Some 450,000 Israelis March at Massive 'March of the Million' Rallies Across Country
Over 450,000 protesters attended rallies across the country last night calling for social justice in what was the largest demonstration in Israeli history.
The main protest took place in Tel Aviv's Kikar Hamedina, where some 300,000 people gathered after marching from Habima Square about two kilometers away. Protest leader Yonatan Levy said the atmosphere was like "a second Independence Day."
Protest leaders Daphni Leef and National Student Union Chairman Itzik Shmuli both addressed the Tel Aviv crowd. "Mr. Prime Minister, the new Israelis have a dream and it is simple: to weave the story of our lives into Israel. We expect you to let us live in this country. The new Israelis will not give up. They demand change and will not stop until real solutions come," Shmuli said.
"My generation always felt as though we were alone in this world, but now we feel the solidarity," said Leef. "They tried to dismiss us as stupid children, and as extreme leftists," but last night's countrywide protest proved otherwise, she said.
Dr. Shiri Tannenbaum, a medical resident leading the young doctors' protest against the recent collective wage agreement signed between the government and the Israel Medical Association, also spoke at the Tel Aviv rally.
In Jerusalem, an unprecedented 50,000 people filled Paris Square and the surrounding streets, almost twice the number that attended previous protests this summer.
Actress and comedienne Orna Banai told the crowd in the capital: "I am not amused that there are hungry children here; that we have a soldier rotting in captivity for five years; that Israel is one of the poorest examples there are of human rights."
The chairman of the Hebrew University Student Union, Itai Gotler, said: "We changed this summer. The voice of the mother, the teacher, the student, have been heard...The fire of protest was lit in Tel Aviv, but the tent city in Jerusalem shows that the protest belongs to all of us."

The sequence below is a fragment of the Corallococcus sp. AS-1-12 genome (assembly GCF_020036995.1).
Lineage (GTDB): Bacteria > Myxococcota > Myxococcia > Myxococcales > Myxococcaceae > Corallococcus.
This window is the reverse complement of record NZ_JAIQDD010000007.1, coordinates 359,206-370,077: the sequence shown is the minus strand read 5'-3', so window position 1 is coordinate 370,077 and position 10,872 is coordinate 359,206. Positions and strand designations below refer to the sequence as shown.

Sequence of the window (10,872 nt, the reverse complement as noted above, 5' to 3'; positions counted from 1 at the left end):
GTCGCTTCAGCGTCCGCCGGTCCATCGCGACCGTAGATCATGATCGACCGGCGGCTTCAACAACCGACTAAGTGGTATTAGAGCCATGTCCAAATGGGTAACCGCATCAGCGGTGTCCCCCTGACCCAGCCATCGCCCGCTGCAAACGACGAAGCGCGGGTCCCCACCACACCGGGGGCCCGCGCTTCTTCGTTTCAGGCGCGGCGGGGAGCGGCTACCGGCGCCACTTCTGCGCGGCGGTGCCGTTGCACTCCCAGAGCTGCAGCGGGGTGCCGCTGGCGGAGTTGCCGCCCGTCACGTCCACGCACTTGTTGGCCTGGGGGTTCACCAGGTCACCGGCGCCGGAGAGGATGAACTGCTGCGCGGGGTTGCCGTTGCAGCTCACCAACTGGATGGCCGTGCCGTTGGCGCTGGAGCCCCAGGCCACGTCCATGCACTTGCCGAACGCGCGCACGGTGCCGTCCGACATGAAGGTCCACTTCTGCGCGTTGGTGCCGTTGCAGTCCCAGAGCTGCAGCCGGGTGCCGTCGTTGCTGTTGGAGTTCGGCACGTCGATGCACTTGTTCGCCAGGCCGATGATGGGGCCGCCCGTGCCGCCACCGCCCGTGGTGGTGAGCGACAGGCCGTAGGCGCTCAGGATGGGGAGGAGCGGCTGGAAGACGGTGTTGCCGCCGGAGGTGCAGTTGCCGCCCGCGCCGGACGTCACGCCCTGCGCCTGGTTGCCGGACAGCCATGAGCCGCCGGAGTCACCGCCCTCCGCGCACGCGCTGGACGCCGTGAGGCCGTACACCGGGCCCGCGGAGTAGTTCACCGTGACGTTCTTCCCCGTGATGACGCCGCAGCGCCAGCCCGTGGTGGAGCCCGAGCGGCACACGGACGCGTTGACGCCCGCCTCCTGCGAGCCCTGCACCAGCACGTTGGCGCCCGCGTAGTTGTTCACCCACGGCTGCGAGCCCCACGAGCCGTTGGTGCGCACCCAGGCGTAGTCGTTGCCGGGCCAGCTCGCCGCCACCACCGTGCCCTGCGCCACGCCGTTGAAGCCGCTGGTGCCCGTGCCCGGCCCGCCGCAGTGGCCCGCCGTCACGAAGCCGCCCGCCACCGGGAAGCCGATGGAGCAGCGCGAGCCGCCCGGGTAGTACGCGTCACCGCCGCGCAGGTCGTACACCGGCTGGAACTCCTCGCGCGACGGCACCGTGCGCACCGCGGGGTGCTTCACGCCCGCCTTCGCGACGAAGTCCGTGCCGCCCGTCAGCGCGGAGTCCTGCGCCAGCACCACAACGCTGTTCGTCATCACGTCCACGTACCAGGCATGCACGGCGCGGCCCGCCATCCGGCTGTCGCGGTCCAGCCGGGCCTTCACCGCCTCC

Gotler said the Jerusalem tent city was closing down, but pledged to continue the struggle.
Yehuda Alush, 52, from Be'er Sheva, among a group of protesters from the Negev who marched to the capital, said: "This protest must not stop or we'll lose." In Haifa, the protest drew 40,000 people, many of whom waved red flags.
The Haifa protest focused on the issue of discrimination against Arabs. Shahin Nasser, representative of the Wadi Nisnas protest tent in Haifa said: "Today we are changing the rules of the game. No more coexistence based on hummus and fava beans. What is happening here is true coexistence, when Arabs and Jews march together shoulder to shoulder calling for social justice and peace. We've had it. Bibi, go home. Steinitz, go and don't come back, Atias, good-bye and good riddance," he said, referring to the prime minister, the finance minister and the housing minister, respectively.
The chairman of the University of Haifa's student union, Yossi Shalom, told the crowd, gathered at the foot of the Bahai Gardens in the city's German Colony, "There is no more beautiful sight than social solidarity. As a student, this is the most important lesson I have learned in recent months." At the protest in Afula the numbers reached 12,000; in Rosh Pina, 7,000 and in Kiryat Shemona, 7,000.
Meanwhile, in the south, a total of more than 1,000 people took part in rallies in Mitzpe Ramon and Arad. Ya'akov Laksi, an organizer of the protest in Arad, told the crowd: "Social justice means Arad will no longer be called an outlying town. We need to bring people work."
Laksi said organizers had expected only 100 protesters.
"We want the government to increase funding, not take from someone else," Eyal Adler, an organizer of the protest in Mitzpe Ramon said.
A protester who gave her name as Ruthie, said: "We are far from the eye of the media, but we deserve no less funding and a change in the funding map of Israel."
Concerns over possible rocket attacks from the Gaza Strip led the Home Front Command to issue a directive prohibiting demonstrations in Be'er Sheva, Ashdod and Ashkelon.
Eli Ashkenazi and Yanir Yagna contributed to this report.